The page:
If you travel down South from Bend along Highway 97 toward the areas of the Newberry Volcanic National Monument there are a couple of places to stop and check out if you are interested that are part of the monument. Lava River Cave is a mile-long lava tube you can explore – they provide flashlights but I would plan to bring your own – a headlamp would be even better. The second place is the Lava Land Interpretive Center, where you can take a 5.5-mile hike around a large lava flow and also climb to the top of a cinder cone, Lava Butte, that gives great views across Central Oregon.

Things to do at Newberry Crater


View of Paulina Lake from Paulina Peak
Pauline Peak, Newberry National Volcanic Monument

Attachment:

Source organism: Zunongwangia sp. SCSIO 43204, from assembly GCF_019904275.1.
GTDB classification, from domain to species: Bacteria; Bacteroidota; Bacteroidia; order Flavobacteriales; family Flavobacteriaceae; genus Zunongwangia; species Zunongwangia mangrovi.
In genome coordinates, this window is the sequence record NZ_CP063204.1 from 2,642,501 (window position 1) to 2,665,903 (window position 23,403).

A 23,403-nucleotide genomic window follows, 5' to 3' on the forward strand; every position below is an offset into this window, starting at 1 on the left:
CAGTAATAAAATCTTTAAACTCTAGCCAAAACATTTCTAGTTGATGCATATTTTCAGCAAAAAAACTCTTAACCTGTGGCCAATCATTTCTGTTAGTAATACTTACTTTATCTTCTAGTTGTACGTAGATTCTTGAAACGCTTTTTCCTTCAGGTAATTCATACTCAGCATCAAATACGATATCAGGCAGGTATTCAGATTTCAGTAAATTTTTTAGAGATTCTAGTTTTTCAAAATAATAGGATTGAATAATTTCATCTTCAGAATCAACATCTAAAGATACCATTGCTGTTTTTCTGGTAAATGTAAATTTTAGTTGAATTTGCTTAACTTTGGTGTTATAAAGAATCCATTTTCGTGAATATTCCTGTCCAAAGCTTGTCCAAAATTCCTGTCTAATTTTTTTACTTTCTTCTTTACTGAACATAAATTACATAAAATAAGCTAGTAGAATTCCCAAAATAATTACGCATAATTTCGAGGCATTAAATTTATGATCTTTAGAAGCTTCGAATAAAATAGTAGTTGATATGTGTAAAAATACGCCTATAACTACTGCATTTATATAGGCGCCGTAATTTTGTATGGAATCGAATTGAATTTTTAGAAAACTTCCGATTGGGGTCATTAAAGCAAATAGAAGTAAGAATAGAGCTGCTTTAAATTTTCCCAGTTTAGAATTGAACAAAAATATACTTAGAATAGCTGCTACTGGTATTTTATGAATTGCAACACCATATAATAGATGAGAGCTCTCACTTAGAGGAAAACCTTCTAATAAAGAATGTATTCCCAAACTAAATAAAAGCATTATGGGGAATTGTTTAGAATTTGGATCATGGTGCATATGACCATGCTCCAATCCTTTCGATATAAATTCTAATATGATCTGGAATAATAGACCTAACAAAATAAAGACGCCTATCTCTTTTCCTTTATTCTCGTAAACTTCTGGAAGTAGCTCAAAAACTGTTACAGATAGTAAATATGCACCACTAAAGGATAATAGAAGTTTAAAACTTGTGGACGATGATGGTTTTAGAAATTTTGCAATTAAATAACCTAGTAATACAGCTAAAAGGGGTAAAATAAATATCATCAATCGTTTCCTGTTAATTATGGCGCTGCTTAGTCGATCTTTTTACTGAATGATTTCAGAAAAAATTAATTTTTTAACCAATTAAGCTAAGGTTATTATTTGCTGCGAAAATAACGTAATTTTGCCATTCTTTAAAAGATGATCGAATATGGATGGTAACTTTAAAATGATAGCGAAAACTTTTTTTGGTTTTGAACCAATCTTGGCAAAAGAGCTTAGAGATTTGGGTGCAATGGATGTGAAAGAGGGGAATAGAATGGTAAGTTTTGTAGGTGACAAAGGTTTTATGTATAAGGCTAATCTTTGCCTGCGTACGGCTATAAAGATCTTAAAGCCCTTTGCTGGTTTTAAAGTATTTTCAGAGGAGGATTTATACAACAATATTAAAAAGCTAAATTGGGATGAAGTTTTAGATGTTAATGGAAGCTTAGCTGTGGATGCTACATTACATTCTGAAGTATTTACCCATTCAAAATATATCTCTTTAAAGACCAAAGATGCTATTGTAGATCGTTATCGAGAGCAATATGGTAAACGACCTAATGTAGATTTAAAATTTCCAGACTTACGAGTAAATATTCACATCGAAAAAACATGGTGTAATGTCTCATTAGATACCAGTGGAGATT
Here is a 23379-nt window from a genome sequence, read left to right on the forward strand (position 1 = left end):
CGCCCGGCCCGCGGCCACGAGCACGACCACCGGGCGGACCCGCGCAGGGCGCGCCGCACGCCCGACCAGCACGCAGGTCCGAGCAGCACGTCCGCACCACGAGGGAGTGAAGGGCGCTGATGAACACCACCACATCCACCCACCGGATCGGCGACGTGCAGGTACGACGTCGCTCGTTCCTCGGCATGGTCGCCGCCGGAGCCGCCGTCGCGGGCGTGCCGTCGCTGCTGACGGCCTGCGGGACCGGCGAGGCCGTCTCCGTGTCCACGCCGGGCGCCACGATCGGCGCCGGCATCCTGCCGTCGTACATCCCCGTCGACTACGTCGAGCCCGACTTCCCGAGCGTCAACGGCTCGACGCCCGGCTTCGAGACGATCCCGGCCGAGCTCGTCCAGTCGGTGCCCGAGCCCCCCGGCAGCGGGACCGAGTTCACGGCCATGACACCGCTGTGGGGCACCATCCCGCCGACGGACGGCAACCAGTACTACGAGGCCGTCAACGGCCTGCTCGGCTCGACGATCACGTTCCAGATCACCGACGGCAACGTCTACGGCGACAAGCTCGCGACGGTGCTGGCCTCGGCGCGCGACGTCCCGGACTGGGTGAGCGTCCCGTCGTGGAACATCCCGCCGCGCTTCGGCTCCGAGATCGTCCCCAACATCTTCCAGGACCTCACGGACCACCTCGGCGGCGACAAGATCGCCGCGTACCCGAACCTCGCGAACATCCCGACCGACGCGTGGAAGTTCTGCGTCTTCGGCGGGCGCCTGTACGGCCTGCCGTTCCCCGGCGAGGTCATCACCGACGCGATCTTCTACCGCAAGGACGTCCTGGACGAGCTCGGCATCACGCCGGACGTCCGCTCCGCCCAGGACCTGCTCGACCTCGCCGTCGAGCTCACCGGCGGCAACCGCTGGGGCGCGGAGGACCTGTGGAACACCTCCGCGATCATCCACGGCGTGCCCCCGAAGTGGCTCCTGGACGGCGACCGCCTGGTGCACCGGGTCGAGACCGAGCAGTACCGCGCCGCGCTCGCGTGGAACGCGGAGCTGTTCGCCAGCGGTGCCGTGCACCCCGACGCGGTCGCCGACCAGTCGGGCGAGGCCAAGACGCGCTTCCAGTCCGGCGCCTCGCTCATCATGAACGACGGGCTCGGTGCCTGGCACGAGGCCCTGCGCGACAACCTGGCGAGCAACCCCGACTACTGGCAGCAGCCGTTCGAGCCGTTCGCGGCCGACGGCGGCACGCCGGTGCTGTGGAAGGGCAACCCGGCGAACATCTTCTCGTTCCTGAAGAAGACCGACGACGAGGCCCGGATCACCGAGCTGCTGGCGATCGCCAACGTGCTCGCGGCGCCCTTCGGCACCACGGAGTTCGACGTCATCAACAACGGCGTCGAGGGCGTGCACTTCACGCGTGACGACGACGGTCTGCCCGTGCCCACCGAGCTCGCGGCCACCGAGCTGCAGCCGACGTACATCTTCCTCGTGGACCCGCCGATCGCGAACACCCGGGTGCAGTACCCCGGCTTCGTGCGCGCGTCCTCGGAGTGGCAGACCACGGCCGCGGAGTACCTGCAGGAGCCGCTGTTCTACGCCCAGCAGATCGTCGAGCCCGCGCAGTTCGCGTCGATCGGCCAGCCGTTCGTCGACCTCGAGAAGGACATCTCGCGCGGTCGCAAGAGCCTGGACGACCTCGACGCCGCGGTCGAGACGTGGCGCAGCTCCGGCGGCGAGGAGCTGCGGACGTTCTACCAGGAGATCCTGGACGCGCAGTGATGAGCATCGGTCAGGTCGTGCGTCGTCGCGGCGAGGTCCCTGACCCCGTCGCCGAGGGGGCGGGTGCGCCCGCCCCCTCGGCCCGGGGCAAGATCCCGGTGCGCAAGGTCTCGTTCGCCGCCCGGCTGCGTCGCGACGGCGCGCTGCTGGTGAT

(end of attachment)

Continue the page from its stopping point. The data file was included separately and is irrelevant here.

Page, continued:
This VW van somehow made it to the top of Paulina Peak
Karen on the summit of Paulina Peak


Just a short drive, or longish hike, from the base of Paulina Peak, is the Big Obsidian Flow. At a mere 1300 years old, the Big Obsidian Flow is the youngest lava flow in Oregon. A one-mile interpretive trail climbs up and onto this impressive lava flow of obsidian (black glass) and pumice. The obsidian here is amazing – there are huge chunks of this. For those Game of Thrones fans out there obsidian is “dragon” glass – so if we ever get attacked by White Walkers guess where I am heading.

The trail itself is short but does require going-up some steps and then there are rocks and tight spaces to negotiate. This is not a place to walk your dog (the obsidian is like glass) or try if you are not very sure on your feet.